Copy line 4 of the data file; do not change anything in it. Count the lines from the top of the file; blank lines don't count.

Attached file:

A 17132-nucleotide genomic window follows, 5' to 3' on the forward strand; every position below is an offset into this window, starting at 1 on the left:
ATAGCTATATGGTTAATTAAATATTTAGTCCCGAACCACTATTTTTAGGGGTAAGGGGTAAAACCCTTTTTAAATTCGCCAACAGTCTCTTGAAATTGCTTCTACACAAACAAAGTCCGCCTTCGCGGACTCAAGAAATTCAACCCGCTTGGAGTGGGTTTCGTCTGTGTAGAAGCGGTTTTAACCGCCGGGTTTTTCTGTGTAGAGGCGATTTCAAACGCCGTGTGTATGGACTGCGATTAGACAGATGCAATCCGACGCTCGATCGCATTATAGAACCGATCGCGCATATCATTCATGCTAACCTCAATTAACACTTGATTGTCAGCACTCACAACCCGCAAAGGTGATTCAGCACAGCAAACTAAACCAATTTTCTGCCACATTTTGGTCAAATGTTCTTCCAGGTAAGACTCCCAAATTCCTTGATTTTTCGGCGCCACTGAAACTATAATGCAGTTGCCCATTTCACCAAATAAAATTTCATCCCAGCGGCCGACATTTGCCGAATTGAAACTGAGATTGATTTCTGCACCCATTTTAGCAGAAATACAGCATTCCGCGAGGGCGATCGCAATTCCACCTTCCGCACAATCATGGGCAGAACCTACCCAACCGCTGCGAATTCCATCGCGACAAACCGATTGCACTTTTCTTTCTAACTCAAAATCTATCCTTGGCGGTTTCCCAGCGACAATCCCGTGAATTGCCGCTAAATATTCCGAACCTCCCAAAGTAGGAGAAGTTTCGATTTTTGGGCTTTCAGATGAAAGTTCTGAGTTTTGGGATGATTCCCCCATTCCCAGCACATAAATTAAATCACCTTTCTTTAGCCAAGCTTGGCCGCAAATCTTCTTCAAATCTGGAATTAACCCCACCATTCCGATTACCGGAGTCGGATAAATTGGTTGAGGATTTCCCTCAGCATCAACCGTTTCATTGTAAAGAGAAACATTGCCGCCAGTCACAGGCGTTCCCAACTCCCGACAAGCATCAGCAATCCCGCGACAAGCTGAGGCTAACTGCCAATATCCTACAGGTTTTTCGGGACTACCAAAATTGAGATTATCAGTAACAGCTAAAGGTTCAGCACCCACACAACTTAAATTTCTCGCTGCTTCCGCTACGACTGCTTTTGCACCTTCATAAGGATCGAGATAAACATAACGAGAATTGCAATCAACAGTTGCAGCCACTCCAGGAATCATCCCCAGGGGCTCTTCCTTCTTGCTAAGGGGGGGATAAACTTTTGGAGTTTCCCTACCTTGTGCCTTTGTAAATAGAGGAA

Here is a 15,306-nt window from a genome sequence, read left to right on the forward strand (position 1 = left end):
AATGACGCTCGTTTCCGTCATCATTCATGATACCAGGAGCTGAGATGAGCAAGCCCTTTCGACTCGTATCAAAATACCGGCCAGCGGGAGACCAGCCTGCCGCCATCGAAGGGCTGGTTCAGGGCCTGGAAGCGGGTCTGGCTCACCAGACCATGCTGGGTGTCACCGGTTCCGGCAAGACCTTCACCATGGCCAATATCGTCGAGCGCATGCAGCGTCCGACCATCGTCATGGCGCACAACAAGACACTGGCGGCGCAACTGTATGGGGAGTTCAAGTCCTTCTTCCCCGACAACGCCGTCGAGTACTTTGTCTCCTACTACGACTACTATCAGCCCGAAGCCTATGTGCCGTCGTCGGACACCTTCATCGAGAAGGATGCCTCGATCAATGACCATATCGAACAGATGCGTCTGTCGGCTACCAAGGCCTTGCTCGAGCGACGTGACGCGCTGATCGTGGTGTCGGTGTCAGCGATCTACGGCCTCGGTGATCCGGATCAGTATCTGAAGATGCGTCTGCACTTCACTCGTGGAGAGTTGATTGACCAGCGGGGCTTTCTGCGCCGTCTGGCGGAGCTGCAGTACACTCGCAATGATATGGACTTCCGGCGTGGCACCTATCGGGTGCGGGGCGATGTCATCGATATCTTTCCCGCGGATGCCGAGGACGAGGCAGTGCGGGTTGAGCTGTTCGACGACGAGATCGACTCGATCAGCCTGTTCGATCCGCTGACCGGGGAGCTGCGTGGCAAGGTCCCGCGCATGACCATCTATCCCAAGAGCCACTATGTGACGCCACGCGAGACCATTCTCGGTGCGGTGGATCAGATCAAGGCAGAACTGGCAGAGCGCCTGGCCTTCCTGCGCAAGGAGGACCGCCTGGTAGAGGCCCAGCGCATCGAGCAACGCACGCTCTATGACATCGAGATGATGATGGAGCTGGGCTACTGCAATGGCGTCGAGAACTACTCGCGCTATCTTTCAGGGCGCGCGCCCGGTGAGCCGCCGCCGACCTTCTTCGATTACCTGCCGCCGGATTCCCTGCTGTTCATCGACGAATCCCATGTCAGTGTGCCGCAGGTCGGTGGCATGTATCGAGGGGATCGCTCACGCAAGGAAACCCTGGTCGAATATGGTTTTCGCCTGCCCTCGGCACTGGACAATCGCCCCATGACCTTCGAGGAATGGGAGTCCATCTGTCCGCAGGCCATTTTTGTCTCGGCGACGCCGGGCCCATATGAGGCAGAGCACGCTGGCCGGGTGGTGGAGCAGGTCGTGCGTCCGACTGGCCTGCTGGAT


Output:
AATGACGCTCGTTTCCGTCATCATTCATGATACCAGGAGCTGAGATGAGCAAGCCCTTTCGACTCGTATCAAAATACCGGCCAGCGGGAGACCAGCCTGCCGCCATCGAAGGGCTGGTTCAGGGCCTGGAAGCGGGTCTGGCTCACCAGACCATGCTGGGTGTCACCGGTTCCGGCAAGACCTTCACCATGGCCAATATCGTCGAGCGCATGCAGCGTCCGACCATCGTCATGGCGCACAACAAGACACTGGCGGCGCAACTGTATGGGGAGTTCAAGTCCTTCTTCCCCGACAACGCCGTCGAGTACTTTGTCTCCTACTACGACTACTATCAGCCCGAAGCCTATGTGCCGTCGTCGGACACCTTCATCGAGAAGGATGCCTCGATCAATGACCATATCGAACAGATGCGTCTGTCGGCTACCAAGGCCTTGCTCGAGCGACGTGACGCGCTGATCGTGGTGTCGGTGTCAGCGATCTACGGCCTCGGTGATCCGGATCAGTATCTGAAGATGCGTCTGCACTTCACTCGTGGAGAGTTGATTGACCAGCGGGGCTTTCTGCGCCGTCTGGCGGAGCTGCAGTACACTCGCAATGATATGGACTTCCGGCGTGGCACCTATCGGGTGCGGGGCGATGTCATCGATATCTTTCCCGCGGATGCCGAGGACGAGGCAGTGCGGGTTGAGCTGTTCGACGACGAGATCGACTCGATCAGCCTGTTCGATCCGCTGACCGGGGAGCTGCGTGGCAAGGTCCCGCGCATGACCATCTATCCCAAGAGCCACTATGTGACGCCACGCGAGACCATTCTCGGTGCGGTGGATCAGATCAAGGCAGAACTGGCAGAGCGCCTGGCCTTCCTGCGCAAGGAGGACCGCCTGGTAGAGGCCCAGCGCATCGAGCAACGCACGCTCTATGACATCGAGATGATGATGGAGCTGGGCTACTGCAATGGCGTCGAGAACTACTCGCGCTATCTTTCAGGGCGCGCGCCCGGTGAGCCGCCGCCGACCTTCTTCGATTACCTGCCGCCGGATTCCCTGCTGTTCATCGACGAATCCCATGTCAGTGTGCCGCAGGTCGGTGGCATGTATCGAGGGGATCGCTCACGCAAGGAAACCCTGGTCGAATATGGTTTTCGCCTGCCCTCGGCACTGGACAATCGCCCCATGACCTTCGAGGAATGGGAGTCCATCTGTCCGCAGGCCATTTTTGTCTCGGCGACGCCGGGCCCATATGAGGCAGAGCACGCTGGCCGGGTGGTGGAGCAGGTCGTGCGTCCGACTGGCCTGCTGGAT